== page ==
Black Friday! Unlike many Americans, I do not typically engage in the mercantile free-for-all that has come to characterize the day after Thanksgiving. I prefer to sit back, enjoy my leftovers and another tryptophan-induced coma, and just marvel at the spectacle of it all.
My wife accuses me of being passive-aggressive when it comes to shopping. Admittedly, my cooperation on shopping trips may be *somewhat* less then total. Maybe it is hard for me to get excited about saving money that I never wanted to spend in the first place! Far too many of our colleagues fall into that “hostile cooperation” trap on the job, which is what leads me to the second installment of my ongoing series The Rogues’ Gallery – Introducing Mr. Passive-Aggressive!
Passive-aggressive (PA) behavior in the workplace is an exceptionally easy pattern to adopt. Especially when that workplace revolves around children! Because, in effect, PA colleagues are not modeling behavior for the students – they are allowing the students to model behavior for them! That might seem harsh, but consider the truly insidious nature of PA behavior on our goal of boosting student achievement:
Mr. (or Ms.) PA is dark when we need optimism, vague when we need certainty, and evades responsibility just when we need leaders to take a stand for accountability. Yet the veneer of professionalism is implied with everything that they say and do, just enough to get them off the hook for whatever might come there way in terms of consequences. These experts of insinuation and guilt-trips are excellent at manipulating language. Then they wield their influence in a manner that can counter everything you attempt to do as an instructional leader. While The Complainer (discussed in RG, Pt 1) tears your efforts down – at least he/she does so to your face! Mr. PA does it with a smile on his face, and often behind your back! People like this can be truly poisonous to your efforts at changing institutional culture, and they need to be dealt with appropriately.
Dr. Carl Robinson’s article from corporate America is enlightening:
The typical way most people encounter a passive aggressive executive is over disagreements in plans of actions affecting them. The PA generally gives up after a brief fight or acquiesces when he meets resistance from a superior or their peer group (team) and then feigns agreement. You think he has agreed and is supporting you. However, soon enough, he some way or another sabotages your efforts while leaving few, if any, fingerprints. You’re left scratching your head trying to figure out why things went sideways with your well planned and seemingly well supported initiatives.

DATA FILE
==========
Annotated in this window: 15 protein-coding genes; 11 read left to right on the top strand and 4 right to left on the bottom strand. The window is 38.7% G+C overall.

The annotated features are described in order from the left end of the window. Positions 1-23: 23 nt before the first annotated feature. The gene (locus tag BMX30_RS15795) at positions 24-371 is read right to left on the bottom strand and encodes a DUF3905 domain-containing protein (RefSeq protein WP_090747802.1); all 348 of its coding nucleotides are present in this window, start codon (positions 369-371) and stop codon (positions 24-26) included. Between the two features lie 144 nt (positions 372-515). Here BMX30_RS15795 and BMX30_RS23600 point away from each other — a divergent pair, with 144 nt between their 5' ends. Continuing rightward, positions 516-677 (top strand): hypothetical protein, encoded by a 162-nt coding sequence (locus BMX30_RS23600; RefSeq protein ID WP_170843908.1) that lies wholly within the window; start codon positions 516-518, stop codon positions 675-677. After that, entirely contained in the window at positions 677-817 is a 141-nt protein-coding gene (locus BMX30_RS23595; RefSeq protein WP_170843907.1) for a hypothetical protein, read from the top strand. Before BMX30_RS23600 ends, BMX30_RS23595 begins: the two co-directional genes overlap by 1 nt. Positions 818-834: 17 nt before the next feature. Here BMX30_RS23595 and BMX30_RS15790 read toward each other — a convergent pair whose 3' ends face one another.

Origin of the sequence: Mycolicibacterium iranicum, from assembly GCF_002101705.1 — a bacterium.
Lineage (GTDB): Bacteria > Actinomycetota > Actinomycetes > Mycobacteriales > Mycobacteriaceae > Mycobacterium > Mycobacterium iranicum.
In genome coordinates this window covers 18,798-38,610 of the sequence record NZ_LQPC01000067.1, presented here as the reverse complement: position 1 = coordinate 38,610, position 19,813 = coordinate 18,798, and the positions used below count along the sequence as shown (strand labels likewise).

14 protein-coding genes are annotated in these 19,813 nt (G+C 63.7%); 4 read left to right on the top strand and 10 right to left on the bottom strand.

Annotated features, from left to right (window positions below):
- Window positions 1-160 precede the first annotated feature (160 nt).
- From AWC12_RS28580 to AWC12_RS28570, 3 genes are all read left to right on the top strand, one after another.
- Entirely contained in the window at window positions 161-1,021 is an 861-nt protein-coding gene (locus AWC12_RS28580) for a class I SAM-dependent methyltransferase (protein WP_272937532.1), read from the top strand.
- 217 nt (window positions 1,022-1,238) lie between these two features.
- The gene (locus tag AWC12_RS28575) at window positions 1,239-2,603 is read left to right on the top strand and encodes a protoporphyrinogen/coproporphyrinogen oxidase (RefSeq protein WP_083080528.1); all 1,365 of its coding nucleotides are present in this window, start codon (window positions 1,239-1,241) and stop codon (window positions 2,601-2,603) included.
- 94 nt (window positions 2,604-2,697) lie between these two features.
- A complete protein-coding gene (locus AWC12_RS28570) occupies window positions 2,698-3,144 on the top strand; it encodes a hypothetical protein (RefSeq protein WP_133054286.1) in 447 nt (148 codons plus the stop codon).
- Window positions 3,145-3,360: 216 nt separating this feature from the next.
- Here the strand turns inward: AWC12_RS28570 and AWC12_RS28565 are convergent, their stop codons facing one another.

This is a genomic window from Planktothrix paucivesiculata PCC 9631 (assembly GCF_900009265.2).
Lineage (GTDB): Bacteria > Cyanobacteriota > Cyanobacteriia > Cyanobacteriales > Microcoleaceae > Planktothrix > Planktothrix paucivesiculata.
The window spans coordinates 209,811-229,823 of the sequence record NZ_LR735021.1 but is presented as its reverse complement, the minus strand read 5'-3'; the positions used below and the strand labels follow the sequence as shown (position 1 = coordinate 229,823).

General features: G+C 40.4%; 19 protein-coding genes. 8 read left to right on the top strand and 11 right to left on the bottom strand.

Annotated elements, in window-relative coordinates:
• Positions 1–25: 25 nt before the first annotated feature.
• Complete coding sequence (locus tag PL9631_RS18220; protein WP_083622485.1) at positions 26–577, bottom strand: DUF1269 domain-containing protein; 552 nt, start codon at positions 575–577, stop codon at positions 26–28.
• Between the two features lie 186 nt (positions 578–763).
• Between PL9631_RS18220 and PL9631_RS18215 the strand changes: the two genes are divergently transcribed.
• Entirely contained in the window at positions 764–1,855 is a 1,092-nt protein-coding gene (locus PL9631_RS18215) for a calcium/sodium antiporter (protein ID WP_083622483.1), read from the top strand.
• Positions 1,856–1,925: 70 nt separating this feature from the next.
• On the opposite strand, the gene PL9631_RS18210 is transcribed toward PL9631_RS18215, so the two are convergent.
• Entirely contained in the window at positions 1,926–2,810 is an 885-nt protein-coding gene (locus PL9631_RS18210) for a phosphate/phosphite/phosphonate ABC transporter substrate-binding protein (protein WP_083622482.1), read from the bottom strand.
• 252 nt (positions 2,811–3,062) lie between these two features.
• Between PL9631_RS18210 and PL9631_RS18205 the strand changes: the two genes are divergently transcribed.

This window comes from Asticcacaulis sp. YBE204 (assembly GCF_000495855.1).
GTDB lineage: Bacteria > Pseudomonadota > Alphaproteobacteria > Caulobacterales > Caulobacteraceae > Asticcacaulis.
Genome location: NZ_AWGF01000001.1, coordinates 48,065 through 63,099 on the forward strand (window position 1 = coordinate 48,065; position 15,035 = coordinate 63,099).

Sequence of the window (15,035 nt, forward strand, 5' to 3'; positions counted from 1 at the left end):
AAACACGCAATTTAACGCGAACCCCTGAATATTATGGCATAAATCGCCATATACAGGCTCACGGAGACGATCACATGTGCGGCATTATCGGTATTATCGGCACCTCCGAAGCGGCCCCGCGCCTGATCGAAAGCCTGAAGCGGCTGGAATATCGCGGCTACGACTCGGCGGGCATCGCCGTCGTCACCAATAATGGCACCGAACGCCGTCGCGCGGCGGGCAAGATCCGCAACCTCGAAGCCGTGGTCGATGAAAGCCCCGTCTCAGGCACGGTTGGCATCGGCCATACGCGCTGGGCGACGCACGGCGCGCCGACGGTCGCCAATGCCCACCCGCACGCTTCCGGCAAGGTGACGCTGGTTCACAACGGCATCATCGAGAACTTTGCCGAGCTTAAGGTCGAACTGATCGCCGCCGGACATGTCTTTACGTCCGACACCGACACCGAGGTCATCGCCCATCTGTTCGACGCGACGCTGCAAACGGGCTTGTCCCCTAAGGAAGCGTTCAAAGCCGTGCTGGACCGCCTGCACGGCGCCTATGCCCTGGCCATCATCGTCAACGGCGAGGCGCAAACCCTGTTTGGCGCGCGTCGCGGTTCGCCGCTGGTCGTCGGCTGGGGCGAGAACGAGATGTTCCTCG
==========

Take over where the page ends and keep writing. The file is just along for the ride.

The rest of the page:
PA’s are almost always on the defensive. At the core of a PA personality is insecurity and fear, so whenever a PA feels threatened – which is often – he or she will act out in this manner. When confronted, a PA will try to hedge away from blame also. Robinson notes that –
Classic passive aggressive comments – all plausible, perhaps even reasonable (which is why it’s hard to catch a PA) include:
- You or she/he misunderstood me.
- I’m sorry, I didn’t hear you say not to do x. I thought you were just making a suggestion.
- I was only trying to be helpful.
- You told us to take more initiative. I only did what you asked.
- You should have been more specific.
- I told you that might happen.
- If only she/he/they would have followed my suggestions that would not have happened.
Alleviating the fears and needs for defense up front are key to neutralizing a PA threat to your educational leadership. Perhaps this means opening with a mea culpa for your role in whatever element of the toxic culture helped make your PA so defensive. In their book Leadership on the Line (2002) Ronald A. Heifitz and Marty Linsky do an excellent job of outlining the approach needed to navigate this minefield. “Acknowledging Their Loss” is a key step. Change is always going to make some people uncomfortable, and might even require some measure of sacrifice. Instructional leaders cannot act as if they are oblivious to the discomfort. It needs to be noted, mentioned, perhaps even grieved for. The staff for the most part will appreciate the steps taken to acknowledge the hesitation or resistance present regarding a change. Humanizing yourself as a leader is valuable, and it begins with seeing the perceived flaws and failings of our colleagues as having very human roots.